Learn More About Alternative Dispute Resolution for Businesses
Do you own a small business in California? Small businesses have contributed greatly to the state’s economic success. California businesses with fewer than 20 employees have the highest rates of net job growth. However, a conflict or dispute could jeopardize the success of your small business. The amount of time and money you spend on litigation could result in you losing everything you have worked hard to build.
Fortunately, you have other options as a small business owner. When a dispute arises, you can turn to alternative dispute resolution methods, such as arbitration or mediation, to help you resolve a conflict or dispute. Alternative dispute resolution (ADR) can give you the tools to resolve even the most complex business disputes. The parties involved in the conflict can work outside the courtroom with a mediator to reach a resolution.
Below, we review the main types of alternative dispute resolution available to small business owners. We also discuss the top five business benefits of using alternative dispute resolution. Avoid the hassle of traditional litigation by reaching out to a dispute resolution attorney today.
What Are the Main Types of Alternative Dispute Resolution?
As a small business owner, it is important to keep your expenses as low as possible. The cost of litigating a dispute or conflict can jeopardize your entire company. Fortunately, you can save money by working outside the courtroom to find a solution. In general, the most common types of alternative dispute resolution used in business are arbitration and mediation.
What Is Mediation?
Mediation is more informal than arbitration. It leaves control of the outcome to the parties involved. In mediation, an impartial third-party, known as a mediator, is present to help facilitate discussion. The mediator’s ultimate goal is to help both parties arrive at a mutually acceptable resolution. Mediation is best when you wish to preserve your working relationship with the other party.
What Is Arbitration?
Arbitration is the most formal of all ADR processes. It puts the outcome in the hands of an arbitrator. Like a judge, an arbitrator hears arguments and evidence before deciding the outcome of the dispute. Unlike mediation, there is often little discussion between the parties.
The outcome of the dispute is decided by the arbitrator alone. There are two main types of arbitration.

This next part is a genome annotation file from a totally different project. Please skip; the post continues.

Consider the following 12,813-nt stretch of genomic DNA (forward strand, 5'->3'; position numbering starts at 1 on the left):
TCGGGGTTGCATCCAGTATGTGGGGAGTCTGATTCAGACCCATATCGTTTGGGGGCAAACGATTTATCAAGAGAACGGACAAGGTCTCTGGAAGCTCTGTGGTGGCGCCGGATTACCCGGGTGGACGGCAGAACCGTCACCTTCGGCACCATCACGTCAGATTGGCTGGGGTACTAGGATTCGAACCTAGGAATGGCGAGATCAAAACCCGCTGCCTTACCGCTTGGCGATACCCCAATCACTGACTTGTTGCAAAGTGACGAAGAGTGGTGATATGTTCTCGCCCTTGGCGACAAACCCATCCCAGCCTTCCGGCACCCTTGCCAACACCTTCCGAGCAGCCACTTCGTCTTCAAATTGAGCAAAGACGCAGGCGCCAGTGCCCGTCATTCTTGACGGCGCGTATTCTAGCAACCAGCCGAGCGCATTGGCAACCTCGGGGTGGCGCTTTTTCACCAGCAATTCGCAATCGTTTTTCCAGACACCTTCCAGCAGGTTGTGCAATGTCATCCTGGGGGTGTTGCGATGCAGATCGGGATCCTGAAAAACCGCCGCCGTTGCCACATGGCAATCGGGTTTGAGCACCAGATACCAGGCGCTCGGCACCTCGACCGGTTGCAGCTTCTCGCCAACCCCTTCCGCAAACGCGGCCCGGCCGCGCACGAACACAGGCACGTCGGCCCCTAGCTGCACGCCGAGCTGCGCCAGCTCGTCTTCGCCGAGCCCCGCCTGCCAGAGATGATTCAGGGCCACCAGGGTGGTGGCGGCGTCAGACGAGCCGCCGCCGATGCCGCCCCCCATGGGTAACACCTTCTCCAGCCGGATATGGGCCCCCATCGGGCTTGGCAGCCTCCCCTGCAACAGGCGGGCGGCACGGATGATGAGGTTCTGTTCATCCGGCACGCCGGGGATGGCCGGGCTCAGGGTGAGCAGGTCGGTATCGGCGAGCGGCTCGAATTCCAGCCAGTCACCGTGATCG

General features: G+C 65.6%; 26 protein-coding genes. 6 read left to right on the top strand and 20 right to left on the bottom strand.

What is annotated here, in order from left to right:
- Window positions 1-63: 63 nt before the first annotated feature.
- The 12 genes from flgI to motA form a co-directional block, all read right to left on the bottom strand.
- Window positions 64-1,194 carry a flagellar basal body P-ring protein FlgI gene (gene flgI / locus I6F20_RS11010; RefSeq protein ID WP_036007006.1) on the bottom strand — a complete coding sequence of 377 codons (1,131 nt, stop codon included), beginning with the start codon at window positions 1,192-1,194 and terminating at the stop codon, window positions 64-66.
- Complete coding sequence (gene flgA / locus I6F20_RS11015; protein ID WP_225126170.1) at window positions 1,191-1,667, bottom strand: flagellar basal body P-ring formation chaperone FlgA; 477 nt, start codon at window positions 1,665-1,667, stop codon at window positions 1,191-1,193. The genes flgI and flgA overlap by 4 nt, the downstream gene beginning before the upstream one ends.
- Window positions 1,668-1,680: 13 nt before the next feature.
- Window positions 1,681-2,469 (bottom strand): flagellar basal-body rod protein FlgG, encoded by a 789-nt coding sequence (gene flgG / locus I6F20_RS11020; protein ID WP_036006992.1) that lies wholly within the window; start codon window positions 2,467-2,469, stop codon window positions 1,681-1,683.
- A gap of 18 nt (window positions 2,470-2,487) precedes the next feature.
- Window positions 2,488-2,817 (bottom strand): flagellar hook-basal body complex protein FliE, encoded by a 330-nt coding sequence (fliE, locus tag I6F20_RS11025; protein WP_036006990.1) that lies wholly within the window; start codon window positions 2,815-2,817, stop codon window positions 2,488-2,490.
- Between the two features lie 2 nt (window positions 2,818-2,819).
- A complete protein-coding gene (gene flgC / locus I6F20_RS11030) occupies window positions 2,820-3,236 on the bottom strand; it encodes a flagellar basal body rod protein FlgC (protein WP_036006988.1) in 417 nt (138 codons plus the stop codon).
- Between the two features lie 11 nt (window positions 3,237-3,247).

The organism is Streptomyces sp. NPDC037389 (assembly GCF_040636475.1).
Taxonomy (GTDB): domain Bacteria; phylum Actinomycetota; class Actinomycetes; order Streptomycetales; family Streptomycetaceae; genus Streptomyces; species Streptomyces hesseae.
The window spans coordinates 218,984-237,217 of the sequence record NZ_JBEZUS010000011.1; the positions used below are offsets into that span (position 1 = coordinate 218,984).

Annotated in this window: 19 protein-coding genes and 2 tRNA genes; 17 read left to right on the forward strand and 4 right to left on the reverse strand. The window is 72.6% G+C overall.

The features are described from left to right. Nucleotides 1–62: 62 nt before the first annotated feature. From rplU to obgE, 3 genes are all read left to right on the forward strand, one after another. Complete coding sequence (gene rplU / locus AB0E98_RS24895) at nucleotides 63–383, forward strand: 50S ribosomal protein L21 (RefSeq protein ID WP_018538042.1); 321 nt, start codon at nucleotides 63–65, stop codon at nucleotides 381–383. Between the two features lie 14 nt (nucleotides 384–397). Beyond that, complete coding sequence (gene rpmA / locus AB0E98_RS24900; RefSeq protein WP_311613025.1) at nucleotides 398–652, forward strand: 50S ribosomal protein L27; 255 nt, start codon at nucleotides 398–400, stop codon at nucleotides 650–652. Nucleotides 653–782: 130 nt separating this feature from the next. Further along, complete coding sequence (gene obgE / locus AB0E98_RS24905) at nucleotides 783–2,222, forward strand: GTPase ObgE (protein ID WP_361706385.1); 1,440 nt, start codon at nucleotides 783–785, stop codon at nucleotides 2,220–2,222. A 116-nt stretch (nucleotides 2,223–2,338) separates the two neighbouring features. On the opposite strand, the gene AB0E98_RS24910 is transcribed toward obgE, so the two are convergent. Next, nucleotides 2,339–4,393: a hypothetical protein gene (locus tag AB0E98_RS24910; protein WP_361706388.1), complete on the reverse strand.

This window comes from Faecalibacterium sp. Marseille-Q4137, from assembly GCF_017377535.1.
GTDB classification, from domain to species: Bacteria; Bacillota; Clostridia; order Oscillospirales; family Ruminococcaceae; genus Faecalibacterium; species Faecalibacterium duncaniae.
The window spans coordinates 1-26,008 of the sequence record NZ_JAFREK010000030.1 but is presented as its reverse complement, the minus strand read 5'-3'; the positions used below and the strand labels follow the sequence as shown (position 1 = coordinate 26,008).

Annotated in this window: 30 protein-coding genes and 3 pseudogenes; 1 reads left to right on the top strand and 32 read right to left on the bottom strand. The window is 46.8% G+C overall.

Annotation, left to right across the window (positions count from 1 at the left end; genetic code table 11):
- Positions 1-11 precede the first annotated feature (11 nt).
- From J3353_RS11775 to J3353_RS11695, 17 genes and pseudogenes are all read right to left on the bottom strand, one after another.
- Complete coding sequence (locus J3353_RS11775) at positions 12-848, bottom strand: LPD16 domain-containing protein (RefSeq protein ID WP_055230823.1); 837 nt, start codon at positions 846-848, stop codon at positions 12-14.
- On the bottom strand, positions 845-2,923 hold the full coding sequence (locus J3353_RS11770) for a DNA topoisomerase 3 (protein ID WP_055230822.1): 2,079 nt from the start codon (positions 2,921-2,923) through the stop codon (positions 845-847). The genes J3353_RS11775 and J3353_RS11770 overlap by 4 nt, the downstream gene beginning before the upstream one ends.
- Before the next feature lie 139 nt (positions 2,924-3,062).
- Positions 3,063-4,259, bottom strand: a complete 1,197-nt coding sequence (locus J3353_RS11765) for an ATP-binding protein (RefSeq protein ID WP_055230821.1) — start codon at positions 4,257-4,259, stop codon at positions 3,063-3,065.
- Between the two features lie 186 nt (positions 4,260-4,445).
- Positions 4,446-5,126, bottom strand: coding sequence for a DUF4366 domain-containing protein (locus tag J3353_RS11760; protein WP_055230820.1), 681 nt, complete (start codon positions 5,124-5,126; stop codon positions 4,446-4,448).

- Binding – means that both parties have waived their right to a trial and agree to the arbitrator’s decision as final. In binding arbitration, there is no right of appeal.
- Non-binding – means that both parties can request a trial if they do not accept the arbitrator’s decision.
In our experience, using ADR to resolve a dispute benefits small business owners significantly. Mediators and arbitrators are trained professionals. They understand how to achieve the best possible outcome through their respective training. For additional information, contact a California business attorney at our firm for a free initial consultation.
When is the Right Time for ADR?
Mediation or arbitration before a lawsuit is always the best idea, but just because a lawsuit has been filed does not mean you cannot try and get everyone to participate in an alternative dispute resolution. Often, the Court will require you to attend one or more ADR sessions before setting the case for trial. If you know you are going to have to compete at least one ADR session, it benefits the small business owner to get in there quickly.
Business Benefits of Alternative Dispute Resolution
ADR is a collaborative process designed to assist small business owners with resolving their disputes. It is an informal and speedy alternative to traditional litigation. ADR has numerous benefits, including:
- Cost-effective – ADR is less costly than commercial litigation. The entire conflict resolution process occurs outside of the courtroom. There are no court fees or associated costs when going through mediation or arbitration.
- Time-effective – Small business owners need to resolve conflicts quickly so they can continue to operate efficiently. ADR moves swiftly because it occurs on your schedule and not the court’s schedule.
- Flexibility – Unlike traditional litigation, ADR gives small business owners the flexibility to determine when and where meetings take place. It also gives both parties the flexibility to determine how the process will continue.
- Confidentiality – ADR is confidential and not open to the public, unlike the litigation process. This allows small business owners to work through complex problems without fear of tarnishing their brand or reputation.
- Successful outcomes – ADR is extremely successful. The US. Department of Justice reports that 71 percent of all business disputes in 2015 were resolved when the parties engaged in ADR voluntarily.
It can take months or even years to settle your dispute through traditional litigation. By implementing an ADR strategy early in your case, you can save yourself time and money. A Palo Alto business law attorney can offer you advice during a free initial consultation. Do not hesitate to reach out.
Contact a Palo Alto Business Law Attorney
Are you facing a business dispute or conflict? It is important to know all of your legal options. Through alternative dispute resolution, you may be able to successfully resolve even the most complex business issues.